Free Access
Issue
A&A
Volume 534, October 2011
Article Number L5
Number of page(s) 5
Section Letters
DOI https://doi.org/10.1051/0004-6361/201117784
Published online 06 October 2011

© ESO, 2011

1. Introduction

In addition to mass, all stars inherit a fraction of the angular momentum of the mother cloud out of which they condensed. Consequently, all stars rotate. Stars spend the prevailing part of their lives as main-sequence (MS) objects fusing hydrogen in their cores. During the MS phase, the angular momentum of stars without mass-loss is conserved. This implies that stellar rotation period changes should occur on the timescale of the moment of inertia variations, which is of the order of 107−109 years (Meynet & Maeder 2000). How do we test this?

The magnetic chemically peculiar (mCP) stars, which have an abnormal surface chemical composition, are the most suitable test beds for studying the rotational evolution in upper MS stars. The overabundant elements in their atmospheres are concentrated into large, persistent spot regions. As the star rotates, periodic variations in the brightness, spectrum, and magnetic field are observed. Combining both present and archival observations of mCP stars collected over the past several decades, we can reconstruct their rotational evolution with unprecedented accuracy.

Careful period analyses of photometric observations of dozens of the best-monitored mCP stars listed in the on-line catalogue of photometric observations of magnetic chemically peculiar stars (Mikulášek et al. 2007) have been performed in Mikulášek et al. (2011). They confirm our theoretical expectations that the rotation periods and light curves of most upper MS stars are constant on timescales of decades. A few mCP stars display secular cyclic changes in the shape of their light curves (see e.g., Žižňovský et al. 2000), which can be attributed to the precession of magnetically distorted stars (Pyper & Adelman 2004). However, there is also a small subgroup of hot mCP stars that have stable light curve shapes and spectroscopic variability, but exhibit variable rotation periods (Pyper et al. 1998; Mikulášek et al. 2008; Townsend et al. 2010). Constancy of their light curves on the scale of decades excludes precession as the cause of the observed period changes (for details see Mikulášek et al. 2008).

This letter concentrates on the period analysis of the best-monitored mCP stars – CU Virginis and V901 Orionis.

2. The stars

2.1. CU Virginis

CU Vir = HD 124224 = HR 5313 is one of the most enigmatic stars in the upper MS. This very fast rotating silicon mCP star has a moderate, nearly dipolar magnetic field (Borra & Landstreet 1980; Pyper et al. 1998) with the pole strength of Bp = 3.0 kG tilted towards the rotational axis by β = 74°, the axis inclination being i ≃ 43° (Trigilio et al. 2000). CU Vir is the only known MS star that shows variable radio emission, resembling the radio lighthouse of pulsars (Trigilio et al. 2008, 2011; Ravi et al. 2010), it also displays variations in light and spectral lines of He i, Si ii, H i, and other ions. The nature of its variability is minutely studied in Krtička et al. (2011). CU Vir belongs to the most frequently studied mCP stars.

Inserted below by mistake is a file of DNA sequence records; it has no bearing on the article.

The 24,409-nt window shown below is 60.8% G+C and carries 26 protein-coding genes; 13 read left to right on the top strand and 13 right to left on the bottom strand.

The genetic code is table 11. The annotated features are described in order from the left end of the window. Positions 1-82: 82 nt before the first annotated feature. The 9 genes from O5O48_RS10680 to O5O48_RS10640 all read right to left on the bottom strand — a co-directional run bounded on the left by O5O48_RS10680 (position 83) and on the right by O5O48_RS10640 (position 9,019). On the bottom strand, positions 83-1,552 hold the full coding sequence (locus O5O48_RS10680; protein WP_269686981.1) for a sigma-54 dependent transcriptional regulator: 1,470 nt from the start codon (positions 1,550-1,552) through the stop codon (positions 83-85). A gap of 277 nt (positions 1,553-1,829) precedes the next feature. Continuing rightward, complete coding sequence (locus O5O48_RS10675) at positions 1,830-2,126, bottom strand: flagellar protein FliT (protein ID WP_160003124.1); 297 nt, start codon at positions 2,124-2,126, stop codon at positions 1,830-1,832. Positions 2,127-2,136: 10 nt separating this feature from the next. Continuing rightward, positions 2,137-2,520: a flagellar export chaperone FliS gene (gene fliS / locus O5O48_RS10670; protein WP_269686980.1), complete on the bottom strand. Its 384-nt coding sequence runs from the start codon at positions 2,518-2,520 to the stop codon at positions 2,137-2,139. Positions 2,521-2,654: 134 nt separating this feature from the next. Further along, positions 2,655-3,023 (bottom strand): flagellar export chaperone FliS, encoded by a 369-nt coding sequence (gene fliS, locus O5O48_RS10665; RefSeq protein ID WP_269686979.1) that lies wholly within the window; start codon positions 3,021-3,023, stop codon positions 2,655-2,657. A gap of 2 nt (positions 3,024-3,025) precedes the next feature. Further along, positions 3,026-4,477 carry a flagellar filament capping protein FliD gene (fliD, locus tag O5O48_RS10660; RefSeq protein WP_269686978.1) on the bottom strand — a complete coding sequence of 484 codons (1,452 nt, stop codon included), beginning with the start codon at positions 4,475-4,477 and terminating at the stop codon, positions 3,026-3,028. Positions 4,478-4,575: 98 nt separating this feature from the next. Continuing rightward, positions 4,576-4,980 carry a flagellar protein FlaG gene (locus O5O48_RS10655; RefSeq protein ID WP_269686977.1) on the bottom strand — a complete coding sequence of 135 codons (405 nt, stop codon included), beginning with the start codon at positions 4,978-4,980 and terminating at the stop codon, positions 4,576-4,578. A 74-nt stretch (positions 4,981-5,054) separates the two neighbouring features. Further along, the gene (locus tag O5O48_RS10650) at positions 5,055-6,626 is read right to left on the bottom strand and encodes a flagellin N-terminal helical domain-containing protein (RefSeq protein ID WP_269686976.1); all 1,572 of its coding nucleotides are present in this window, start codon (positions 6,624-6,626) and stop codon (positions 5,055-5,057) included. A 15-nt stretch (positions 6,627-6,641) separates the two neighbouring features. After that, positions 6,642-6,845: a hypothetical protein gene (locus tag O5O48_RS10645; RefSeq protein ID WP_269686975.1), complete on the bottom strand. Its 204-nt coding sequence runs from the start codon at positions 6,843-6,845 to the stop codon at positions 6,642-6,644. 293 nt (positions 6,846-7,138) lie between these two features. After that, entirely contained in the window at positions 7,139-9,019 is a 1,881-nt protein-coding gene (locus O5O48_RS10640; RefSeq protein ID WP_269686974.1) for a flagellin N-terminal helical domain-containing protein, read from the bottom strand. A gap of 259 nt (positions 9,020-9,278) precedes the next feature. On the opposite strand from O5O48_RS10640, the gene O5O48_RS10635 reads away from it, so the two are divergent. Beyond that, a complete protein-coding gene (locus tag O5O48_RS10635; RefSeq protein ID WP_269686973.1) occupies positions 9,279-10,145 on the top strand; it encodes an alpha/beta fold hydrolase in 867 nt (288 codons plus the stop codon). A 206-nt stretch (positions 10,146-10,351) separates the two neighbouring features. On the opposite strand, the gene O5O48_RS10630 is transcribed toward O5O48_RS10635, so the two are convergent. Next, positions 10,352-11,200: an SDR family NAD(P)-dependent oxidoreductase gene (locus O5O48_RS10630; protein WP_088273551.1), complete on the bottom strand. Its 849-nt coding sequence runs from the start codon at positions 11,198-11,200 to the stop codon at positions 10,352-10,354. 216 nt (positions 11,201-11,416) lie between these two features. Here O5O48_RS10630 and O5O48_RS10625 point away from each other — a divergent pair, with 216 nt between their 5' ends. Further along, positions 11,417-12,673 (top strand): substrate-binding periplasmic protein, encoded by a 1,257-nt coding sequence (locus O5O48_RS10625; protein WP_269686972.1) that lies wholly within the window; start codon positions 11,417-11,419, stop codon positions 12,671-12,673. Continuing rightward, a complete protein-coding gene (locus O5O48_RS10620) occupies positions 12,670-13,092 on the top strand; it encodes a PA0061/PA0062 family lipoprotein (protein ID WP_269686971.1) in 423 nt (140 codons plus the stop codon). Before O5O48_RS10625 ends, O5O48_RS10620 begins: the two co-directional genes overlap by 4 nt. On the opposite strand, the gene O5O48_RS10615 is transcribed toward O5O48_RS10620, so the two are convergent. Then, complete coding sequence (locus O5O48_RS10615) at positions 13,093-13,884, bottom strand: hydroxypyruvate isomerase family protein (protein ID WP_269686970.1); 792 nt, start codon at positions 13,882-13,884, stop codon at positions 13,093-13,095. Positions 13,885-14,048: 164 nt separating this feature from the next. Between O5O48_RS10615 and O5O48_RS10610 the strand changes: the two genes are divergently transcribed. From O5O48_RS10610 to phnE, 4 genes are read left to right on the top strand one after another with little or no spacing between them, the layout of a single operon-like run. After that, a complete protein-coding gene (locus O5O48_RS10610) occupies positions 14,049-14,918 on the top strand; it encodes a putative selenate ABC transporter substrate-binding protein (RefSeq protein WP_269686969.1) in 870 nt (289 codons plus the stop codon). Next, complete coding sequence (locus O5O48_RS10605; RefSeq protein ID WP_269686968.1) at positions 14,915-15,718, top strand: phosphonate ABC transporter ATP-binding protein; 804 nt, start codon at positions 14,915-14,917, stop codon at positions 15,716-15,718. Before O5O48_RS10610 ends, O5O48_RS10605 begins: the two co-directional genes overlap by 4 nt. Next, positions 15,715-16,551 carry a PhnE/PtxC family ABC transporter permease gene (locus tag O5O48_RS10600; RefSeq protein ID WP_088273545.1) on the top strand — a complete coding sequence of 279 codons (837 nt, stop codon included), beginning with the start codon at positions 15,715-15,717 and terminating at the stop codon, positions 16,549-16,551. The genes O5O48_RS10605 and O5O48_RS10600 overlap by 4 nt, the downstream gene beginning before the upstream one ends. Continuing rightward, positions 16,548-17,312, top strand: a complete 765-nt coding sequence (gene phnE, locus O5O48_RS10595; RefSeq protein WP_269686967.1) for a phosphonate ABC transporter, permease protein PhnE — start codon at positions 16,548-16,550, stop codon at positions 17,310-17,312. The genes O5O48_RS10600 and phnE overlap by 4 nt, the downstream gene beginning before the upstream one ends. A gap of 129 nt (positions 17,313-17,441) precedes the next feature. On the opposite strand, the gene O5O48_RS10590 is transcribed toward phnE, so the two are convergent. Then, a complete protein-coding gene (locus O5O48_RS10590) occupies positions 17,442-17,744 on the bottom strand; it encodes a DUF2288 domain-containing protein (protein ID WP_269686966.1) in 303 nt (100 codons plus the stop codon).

Occasional rapid increases in its rotation period have been reported and discussed. Pyper et al. (1997, 1998) discovered an abrupt increase of the period from 0ḍ5206778 to 0ḍ52070854 that occurred approximately in 1984 and Pyper & Adelman (2004) discussed two possible scenarios of the explanation of the observed O-C diagram, namely a continually changing period or two constant periods. After the year 1998 Trigilio et al. (2008, 2011) observed another increase in the period of radio pulses of ΔP = 1.12 s with respect to the period determined by Pyper et al. (1998). However, the 2010 measurements indicate some period decrease. The rate of the deceleration can be evaluated using the spin-down time, τ, defined as , where P(t) is the instantaneous rotation period at the time t and is the mean rate of the rotational deceleration. The paradox of CU Vir is according to Mikulášek et al. (2011) that its spin down time, τ ~ 6 × 105 years, is more than two orders of magnitude shorter than the estimated age of the star – 9 × 107 yr (Kochukhov & Bagnulo 2006).

2.2. V901 Orionis

V901 Ori = HD 37776 is a young hot star (B2 IV) residing in the emission nebula IC 432, with a global, extraordinarily strong (Bs ≈ 20 kG), and unusually complex magnetic field (Thompson & Landstreet 1985; Kochukhov et al. 2011). The observed moderate light variations are caused by the spots of overabundant silicon and helium (Krtička et al. 2007).

Three decades of precise photometric and spectroscopic monitoring have revealed a continuous rotational deceleration (Mikulášek et al. 2008), increasing the period of about 1ḍ5387 by a remarkable 18 s! Ruling out (a) the light-time effect in a binary star; (b) the precession of the star’s rotational axis; and (c) evolutionary effects as possible causes of the period change, we interpreted the deceleration in terms of the rotational braking of the outer stellar layers as caused by the angular momentum loss in the stellar magnetosphere.

However, this cannot explain the discrepancy between the spin-down time, τ = 2.5 × 105 yr, and the star’s age of one million years or older (Mikulášek et al. 2008, 2010, 2011; Kochukhov & Bagnulo 2006). The interpretation of the rotation period evolution by simple angular motion loss was also questioned by the negative value of the second derivative of the period: , which indicated that braking could change into acceleration (Mikulášek et al. 2008). Nevertheless, the significance of this conclusion was fairly low.

thumbnail Fig. 1